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Kentucky Derby and Horse Racing at The Downey Profile®

McGaughey, Orb Connections Go Way Back


Shug McGaughey's career has taken several paths that lead to Orb, and his relationship with owners goes back a long way, too.

McGaughey is esponsible for the development of Orb's first two dams, Lady Liberty and Mesabi Maiden, and he has connections to the black-type family of stakes runners going back to Orb’s fifth dam, Laughter.

McGaughey recalled, “Lady Liberty was a nice filly, but we just couldn’t get it done for her to win a stakes race. She just didn’t have the closing kick like Orb. Mesabi Maiden was a good filly and won the Black Eyed Susan Stakes on a muddy track  and placed in several other graded stakes.”

Orb is a homebred for Dinny Phipps' venerablePhipps Stable and Stuart Janney III, and their lineal and extended family
's connections with McGaughey span decades.

McGaughey has trained as many as five generations of horses bred by the Phipps family since coming on the job over 27 year ago, including highly-productive offspring of Personal Ensign.

McGaughey guided the daughter of the Phipps’ stallion Private Account through an unbeaten career of 13 starts, climaxed by her thrilling victory over Winning Colors in the Grade I Breeders’ Cup Distaff at Churchill Downs in 1988.

Laughter was a 3-year-old of 1970 and won four of 12 starts for Hall of Fame trainer Frank Y. Whiteley, Jr. Laughter was bred and raced by Janney’s parents in their red and white colors under the stable name Locust Hill Farm, the same colors Orb will carry in the Florida Derby.

Two years after Laughter was foaled, her three-quarters sister Ruffian was born and went on to her legendary, ill-fated career in 1974-75. Laughter was left to carry on for the sisters’ family as a broodmare.

Laughter’s 1985 colt was named Private Terms. Trained by Charlie Hadry, Private Terms raced undefeated in his first six starts, including the Grade I Wood Memorial. But he was never a factor in the 1988 Kentucky Derby.

Laughter’s 1986 filly foal named Laughing Look was unraced but made her name as a broodmare. Her 1995 colt, Coronado’s Quest, was developed by McGaughey for Janney in 1998 to be a major player in the 3-year-old division that season. Coronado’s Quest was impressive winning the Wood Memorial at Aqueduct, but his connections passed on the Kentucky Derby.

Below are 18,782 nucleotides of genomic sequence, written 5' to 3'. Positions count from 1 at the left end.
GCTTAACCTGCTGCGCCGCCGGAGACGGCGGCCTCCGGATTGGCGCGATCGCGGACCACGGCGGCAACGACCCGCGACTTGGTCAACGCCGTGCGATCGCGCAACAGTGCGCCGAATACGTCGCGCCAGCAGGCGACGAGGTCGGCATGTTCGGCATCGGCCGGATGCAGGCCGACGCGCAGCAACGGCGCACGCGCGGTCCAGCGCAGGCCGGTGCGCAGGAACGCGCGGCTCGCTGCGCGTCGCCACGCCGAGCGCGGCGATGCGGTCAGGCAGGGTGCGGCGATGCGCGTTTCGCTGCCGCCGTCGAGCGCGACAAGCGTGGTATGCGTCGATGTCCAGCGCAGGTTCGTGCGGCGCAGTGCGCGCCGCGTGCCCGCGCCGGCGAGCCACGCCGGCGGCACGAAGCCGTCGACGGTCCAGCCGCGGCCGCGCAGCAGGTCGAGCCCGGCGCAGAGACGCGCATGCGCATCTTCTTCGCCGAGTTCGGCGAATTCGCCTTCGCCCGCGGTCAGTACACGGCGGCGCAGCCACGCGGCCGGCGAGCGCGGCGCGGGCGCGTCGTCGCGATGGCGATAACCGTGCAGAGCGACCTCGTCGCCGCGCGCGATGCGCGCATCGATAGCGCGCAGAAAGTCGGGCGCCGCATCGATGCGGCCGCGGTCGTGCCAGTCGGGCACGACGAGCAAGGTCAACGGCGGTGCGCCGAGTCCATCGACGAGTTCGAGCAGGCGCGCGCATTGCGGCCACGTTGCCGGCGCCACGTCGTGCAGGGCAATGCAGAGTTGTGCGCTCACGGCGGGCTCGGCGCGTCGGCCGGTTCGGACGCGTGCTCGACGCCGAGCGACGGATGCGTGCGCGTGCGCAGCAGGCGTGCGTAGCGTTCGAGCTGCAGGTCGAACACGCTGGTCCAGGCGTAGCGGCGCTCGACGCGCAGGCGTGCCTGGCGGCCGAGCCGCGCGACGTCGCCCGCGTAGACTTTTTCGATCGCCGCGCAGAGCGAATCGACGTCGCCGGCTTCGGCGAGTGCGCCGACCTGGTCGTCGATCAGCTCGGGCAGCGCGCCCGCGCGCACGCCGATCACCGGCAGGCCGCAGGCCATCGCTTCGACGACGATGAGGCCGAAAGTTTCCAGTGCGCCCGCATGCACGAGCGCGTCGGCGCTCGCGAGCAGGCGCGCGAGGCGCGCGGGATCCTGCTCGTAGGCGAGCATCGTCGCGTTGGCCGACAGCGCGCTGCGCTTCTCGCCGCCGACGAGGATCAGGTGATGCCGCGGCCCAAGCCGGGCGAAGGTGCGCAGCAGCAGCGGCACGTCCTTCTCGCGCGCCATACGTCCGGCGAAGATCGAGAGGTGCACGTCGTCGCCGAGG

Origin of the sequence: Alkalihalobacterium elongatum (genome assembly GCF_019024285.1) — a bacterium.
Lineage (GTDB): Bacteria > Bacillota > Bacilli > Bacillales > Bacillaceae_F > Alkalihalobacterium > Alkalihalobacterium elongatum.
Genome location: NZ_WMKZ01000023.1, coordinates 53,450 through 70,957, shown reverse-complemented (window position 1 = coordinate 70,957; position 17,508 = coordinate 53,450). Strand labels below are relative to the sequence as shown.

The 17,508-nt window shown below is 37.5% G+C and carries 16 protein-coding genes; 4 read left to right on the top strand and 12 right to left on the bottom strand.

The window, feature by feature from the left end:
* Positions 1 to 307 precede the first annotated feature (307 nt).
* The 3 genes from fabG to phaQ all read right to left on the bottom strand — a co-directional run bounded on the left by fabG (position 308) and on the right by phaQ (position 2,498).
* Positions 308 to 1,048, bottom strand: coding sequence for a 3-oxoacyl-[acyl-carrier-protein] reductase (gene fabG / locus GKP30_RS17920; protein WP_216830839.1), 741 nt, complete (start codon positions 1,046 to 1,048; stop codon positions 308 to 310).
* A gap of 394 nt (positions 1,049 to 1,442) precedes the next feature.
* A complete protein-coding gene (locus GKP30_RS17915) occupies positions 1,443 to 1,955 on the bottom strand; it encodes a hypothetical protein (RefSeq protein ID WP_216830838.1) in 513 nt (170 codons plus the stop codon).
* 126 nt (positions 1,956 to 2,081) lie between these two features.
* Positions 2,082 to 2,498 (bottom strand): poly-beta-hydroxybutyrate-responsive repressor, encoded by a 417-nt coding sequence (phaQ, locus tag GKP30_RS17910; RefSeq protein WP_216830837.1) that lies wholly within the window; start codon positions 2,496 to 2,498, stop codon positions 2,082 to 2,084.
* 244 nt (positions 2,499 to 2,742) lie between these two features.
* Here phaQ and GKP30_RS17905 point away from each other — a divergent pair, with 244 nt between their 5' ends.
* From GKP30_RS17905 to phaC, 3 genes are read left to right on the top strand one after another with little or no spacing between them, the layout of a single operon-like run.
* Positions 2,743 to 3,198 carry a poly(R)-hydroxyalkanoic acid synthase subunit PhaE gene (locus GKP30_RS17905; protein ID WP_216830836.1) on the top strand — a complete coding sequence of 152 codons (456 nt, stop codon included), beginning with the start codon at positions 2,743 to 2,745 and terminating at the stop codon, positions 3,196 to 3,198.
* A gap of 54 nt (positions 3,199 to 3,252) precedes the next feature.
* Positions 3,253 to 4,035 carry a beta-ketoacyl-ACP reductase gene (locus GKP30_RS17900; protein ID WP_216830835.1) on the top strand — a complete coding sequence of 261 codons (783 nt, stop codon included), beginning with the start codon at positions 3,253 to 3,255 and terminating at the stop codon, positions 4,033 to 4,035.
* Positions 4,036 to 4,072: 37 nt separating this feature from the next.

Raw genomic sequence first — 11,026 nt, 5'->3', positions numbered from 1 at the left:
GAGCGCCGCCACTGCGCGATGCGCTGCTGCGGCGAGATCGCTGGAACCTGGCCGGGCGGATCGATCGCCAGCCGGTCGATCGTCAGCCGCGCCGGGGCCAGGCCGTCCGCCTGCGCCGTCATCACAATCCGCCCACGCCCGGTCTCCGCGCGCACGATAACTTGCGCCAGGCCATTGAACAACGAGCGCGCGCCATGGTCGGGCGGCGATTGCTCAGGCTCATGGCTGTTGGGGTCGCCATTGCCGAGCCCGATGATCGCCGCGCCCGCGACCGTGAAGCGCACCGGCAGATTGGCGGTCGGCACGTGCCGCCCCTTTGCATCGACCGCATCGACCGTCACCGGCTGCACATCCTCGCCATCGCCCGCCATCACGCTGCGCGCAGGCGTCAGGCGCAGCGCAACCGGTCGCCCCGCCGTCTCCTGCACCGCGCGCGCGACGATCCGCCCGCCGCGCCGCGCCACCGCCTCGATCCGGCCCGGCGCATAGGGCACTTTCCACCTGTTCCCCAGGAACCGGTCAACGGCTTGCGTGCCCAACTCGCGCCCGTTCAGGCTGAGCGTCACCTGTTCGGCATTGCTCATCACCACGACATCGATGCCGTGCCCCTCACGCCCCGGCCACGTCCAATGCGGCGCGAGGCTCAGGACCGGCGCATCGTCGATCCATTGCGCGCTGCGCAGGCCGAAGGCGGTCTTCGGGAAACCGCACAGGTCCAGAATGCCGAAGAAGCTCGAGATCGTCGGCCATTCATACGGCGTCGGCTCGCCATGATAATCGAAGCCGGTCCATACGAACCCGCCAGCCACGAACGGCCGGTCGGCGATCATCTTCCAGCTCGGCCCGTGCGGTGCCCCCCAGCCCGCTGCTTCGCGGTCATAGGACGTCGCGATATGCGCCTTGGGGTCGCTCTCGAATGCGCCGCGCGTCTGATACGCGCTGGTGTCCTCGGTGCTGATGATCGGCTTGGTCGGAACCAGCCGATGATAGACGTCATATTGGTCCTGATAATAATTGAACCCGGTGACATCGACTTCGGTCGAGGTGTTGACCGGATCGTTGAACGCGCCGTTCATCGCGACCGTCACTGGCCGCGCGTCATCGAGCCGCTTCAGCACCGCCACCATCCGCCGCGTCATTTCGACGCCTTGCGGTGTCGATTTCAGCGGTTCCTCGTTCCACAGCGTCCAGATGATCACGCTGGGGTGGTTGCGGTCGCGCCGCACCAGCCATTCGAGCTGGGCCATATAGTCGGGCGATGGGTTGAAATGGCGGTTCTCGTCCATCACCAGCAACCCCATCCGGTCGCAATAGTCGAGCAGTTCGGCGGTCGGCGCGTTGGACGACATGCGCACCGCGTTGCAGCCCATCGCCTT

Coronado’s Quest was pointed to the Preakness Stakes at Pimlico. After post positions were drawn, he was installed the 6-to-5 morning line favorite, only to be scratched by McGaughey.

“He was off behind and had a bruised foot," said McGaughey, who went on to saddle Coronado's Quest for major victories in the Grade I Haskell and Grade I Travers.

Janney’s great aunt, Mrs. Henry Carnegie Phipps, won the Preakness with Bold Ruler in 1957 using trainer ‘Sunny Jim’ Fitzsimmons on the way to Horse of the Year honors. His uncle, Ogden Phipps, bred and raced two colts that finished second in the Kentucky Derby. Dapper Dan was runner-up to Lucky Debonair in 1965. And then there were the highs and lows during the career of Easy Goer.

 The son of Alydar was a 3-year-old in 1989 after winning the Eclipse Award in a 2-year-old season that concluded with a runner-up effort in the Breeders’ Cup Juvenile over a muddy Churchill Downs track. He finished second again to Sunday Silence in the Kentucky Derby.

“They ran the race in 2:05 and the track was kind of greasy, and he just didn’t handle it," McGaughey said. "He came back and ran a good race when he got beat a nose by Sunday Silence in the Preakness and then won the Belmont Stakes impressively.

“These races are very important to me and to them, but not just to run in them. We’ll only go with the right kind of horse with a chance,” McGaughey said. “Orb doesn’t necessarily have to win the Florida Derby to go to Kentucky, but he has to run the right kind of race.”

Edited Gulfstream Park release
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